If you read my previous few posts you would understand that the Jews in that time believed they were the chosen people of God and that the Gentiles were less than second rate citizens. Such prejudice was a form of racism and a great generalisation and to do or think that way is wrong.
In my last post we looked at the way The Lord was preparing to unlock the secrets of the gospel and the promises for the Gentiles that were promised. Jesus was spoken of as being a light to the Gentiles and in Him the Gentiles would have hope.
In this section we now see there is a preparation needed for Peter who was to speak the words of the gospel to the Gentiles. The flood gates were about to be opened bringing the Gentile nations into God’s kingdom, but first Jesus had to prepare the Jews and open their eyes to understand that this was the way forward.
This we see Peter praying on the rooftop of Simon the tanner’s house in Joppa when he fell into a trance and saw a vision from The Lord. Three times The Lord let down a great sheet with all kinds of unclean animals, birds and reptiles telling Peter to rise, kill and eat. Peter was about to learn several valuable lessons which we can also learn today as well.
The time had now come in this section of the scripture where the next set of old prophecies concerning the new covenant were about to commence being fulfilled.
While Simon Peter was lodging with Simon the tanner in Joppa, the roman centurion Cornelius was having a vision. An angel appeared to him at about 3:00 pm telling him to send to Joppa and bring Peter. At the time he was unaware why but like all good mysteries, all would be revealed! So Cornelius related all that the angel had spoken to him to the rest of his,household and then sent servants with a devout soldier, that is, a soldier who was a believer, to go and fetch Peter.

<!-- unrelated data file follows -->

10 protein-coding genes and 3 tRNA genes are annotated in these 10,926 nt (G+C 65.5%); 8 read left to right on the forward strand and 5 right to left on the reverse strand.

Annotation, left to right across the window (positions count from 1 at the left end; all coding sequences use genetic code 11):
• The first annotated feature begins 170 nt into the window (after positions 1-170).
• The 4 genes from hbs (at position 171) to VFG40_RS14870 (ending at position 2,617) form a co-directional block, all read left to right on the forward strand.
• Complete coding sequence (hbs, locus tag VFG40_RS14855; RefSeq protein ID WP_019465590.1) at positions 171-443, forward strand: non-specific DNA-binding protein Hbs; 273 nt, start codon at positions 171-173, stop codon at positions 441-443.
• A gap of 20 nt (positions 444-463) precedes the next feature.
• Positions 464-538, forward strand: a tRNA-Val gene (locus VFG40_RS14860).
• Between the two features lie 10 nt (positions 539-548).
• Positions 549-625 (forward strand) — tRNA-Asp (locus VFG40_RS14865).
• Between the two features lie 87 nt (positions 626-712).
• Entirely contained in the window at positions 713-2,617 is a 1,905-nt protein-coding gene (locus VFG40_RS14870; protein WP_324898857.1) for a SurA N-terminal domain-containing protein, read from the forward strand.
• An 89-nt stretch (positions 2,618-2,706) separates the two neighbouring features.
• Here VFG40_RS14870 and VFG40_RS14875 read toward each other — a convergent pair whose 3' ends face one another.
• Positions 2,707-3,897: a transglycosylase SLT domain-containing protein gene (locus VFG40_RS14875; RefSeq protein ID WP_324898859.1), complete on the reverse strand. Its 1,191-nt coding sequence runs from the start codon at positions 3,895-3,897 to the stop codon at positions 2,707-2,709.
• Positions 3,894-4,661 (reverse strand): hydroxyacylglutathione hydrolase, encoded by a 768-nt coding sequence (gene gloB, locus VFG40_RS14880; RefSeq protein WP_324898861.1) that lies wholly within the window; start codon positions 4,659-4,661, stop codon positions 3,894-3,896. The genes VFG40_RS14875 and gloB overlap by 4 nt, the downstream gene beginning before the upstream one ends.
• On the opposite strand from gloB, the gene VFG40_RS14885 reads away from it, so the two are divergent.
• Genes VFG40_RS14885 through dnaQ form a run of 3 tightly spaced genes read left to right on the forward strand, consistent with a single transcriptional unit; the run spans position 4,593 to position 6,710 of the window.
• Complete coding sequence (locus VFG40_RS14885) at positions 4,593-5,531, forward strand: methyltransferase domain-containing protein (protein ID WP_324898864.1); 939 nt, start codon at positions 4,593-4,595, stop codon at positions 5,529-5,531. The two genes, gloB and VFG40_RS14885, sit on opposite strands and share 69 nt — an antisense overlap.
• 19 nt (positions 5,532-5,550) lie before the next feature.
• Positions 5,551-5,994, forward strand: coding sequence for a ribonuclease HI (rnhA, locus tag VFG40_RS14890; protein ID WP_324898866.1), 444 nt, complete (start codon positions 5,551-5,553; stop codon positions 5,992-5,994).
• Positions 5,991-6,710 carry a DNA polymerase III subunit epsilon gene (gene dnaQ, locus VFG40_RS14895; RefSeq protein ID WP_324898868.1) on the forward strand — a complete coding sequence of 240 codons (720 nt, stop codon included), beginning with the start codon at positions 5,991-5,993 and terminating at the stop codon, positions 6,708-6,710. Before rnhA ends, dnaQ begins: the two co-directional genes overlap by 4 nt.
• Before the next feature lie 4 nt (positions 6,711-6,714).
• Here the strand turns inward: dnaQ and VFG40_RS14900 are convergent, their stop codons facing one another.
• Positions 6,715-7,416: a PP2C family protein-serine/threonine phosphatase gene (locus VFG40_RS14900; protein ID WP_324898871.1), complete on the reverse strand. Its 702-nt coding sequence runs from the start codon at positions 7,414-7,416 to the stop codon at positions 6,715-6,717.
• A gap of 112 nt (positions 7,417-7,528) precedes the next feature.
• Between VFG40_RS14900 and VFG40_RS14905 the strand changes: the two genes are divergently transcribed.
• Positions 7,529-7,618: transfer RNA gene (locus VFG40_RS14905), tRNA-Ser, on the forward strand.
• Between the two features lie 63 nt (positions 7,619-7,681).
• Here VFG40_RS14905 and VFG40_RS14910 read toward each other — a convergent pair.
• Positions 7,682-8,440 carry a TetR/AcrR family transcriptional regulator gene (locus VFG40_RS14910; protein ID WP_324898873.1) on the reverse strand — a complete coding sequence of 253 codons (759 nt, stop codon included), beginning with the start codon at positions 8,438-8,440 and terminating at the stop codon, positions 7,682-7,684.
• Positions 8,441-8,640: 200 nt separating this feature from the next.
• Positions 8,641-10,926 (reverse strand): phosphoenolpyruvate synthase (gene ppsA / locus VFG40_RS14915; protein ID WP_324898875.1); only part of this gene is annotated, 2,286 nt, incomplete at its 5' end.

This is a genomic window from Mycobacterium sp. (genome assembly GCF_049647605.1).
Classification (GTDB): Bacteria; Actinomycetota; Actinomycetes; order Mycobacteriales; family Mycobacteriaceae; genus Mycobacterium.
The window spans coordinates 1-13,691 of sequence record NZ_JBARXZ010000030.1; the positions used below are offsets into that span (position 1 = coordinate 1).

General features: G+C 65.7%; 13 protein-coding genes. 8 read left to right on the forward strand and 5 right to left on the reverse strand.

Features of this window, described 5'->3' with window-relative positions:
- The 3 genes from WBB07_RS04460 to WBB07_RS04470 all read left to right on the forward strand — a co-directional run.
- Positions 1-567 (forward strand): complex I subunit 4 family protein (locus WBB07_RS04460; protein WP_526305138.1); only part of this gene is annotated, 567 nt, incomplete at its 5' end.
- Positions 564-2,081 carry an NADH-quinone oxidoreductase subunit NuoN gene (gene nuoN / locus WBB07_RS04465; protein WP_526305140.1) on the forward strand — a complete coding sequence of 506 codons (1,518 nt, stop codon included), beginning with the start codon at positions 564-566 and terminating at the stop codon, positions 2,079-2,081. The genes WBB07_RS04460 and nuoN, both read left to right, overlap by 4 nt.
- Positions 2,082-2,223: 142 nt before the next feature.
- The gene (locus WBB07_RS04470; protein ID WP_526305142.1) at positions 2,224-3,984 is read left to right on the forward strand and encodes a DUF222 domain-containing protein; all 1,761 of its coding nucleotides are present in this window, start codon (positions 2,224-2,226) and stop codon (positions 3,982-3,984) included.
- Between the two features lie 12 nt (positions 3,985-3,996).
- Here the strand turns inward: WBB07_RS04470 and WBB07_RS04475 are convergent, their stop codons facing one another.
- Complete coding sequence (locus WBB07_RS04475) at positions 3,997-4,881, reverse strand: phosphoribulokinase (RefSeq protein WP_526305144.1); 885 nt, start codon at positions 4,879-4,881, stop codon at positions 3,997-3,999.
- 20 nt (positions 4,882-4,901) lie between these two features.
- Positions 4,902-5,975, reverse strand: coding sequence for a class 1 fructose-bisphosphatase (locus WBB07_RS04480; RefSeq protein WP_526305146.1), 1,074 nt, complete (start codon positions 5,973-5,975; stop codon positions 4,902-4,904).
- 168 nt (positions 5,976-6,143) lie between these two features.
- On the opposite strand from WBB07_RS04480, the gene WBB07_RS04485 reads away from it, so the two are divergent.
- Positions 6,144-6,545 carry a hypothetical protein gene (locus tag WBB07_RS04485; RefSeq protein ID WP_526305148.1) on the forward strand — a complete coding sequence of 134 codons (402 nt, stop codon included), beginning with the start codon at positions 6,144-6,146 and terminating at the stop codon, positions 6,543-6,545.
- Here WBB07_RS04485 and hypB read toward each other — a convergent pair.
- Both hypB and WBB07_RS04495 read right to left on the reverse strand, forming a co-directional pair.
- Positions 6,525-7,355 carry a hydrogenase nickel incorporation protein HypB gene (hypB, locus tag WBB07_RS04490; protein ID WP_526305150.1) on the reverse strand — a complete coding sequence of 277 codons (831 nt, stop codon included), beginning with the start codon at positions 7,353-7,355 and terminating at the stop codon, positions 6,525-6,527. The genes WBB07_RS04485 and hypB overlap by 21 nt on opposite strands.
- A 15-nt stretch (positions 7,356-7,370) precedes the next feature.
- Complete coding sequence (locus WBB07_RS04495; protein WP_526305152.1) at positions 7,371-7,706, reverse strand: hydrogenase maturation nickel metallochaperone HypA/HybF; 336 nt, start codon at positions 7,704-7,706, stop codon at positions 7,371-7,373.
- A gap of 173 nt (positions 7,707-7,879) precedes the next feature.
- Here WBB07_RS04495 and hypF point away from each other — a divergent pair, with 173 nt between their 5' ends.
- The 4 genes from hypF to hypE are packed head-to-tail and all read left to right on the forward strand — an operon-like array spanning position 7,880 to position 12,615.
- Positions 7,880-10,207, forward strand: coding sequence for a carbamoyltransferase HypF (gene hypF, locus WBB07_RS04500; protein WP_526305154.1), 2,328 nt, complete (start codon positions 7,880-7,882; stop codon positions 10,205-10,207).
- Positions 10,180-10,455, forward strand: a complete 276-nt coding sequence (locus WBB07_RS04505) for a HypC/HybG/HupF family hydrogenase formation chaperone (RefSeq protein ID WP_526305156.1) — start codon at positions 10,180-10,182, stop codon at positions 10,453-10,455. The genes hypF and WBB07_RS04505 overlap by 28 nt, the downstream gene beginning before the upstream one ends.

In the mean time Peter too was having visions from The Lord about the arrival of these servants and he too did not know what was about to happen either. But it was about to be a momentous occasion and a cause for great rejoicing among all Christianity both then and now. For The Lord was about to throw open the floodgates and call all of mankind to himself by unlocking the promises of God to the Gentiles.
After the Damascus road experience Saul who became Paul was a changed man. Turned around 180 degrees from being the greatest opponent of Christianity to become one of the most fervent proponents of the faith.
Those who saw him in those early days after his conversion were astounded. His fame had already spread far and wide amongst the early church and he was much feared because of the havoc he was wreaking amongst the early Christian community. But now those he sought to bind and imprison he was actively seeking and supporting as he grew in faith with The Lord.
And you could see the plan and the hand of God in Paul’s conversion for here was a man steeped in the religion of the Jews, one who understood the prophecies pointing to the coming Messiah and one who could teach, preach and proclaim the truth of the gospel without fear or favour. As he grew in strength in his understanding of the New Covenant and as he was led by the Holy Spirit to understand the mysteries of the new way in Jesus, he greatly helped the infant church to develop in Damascus.
And he went from being a friend of the Jews to an enemy whom they sought to kill as he bore witness to Christ. Let us look now at some of those early events.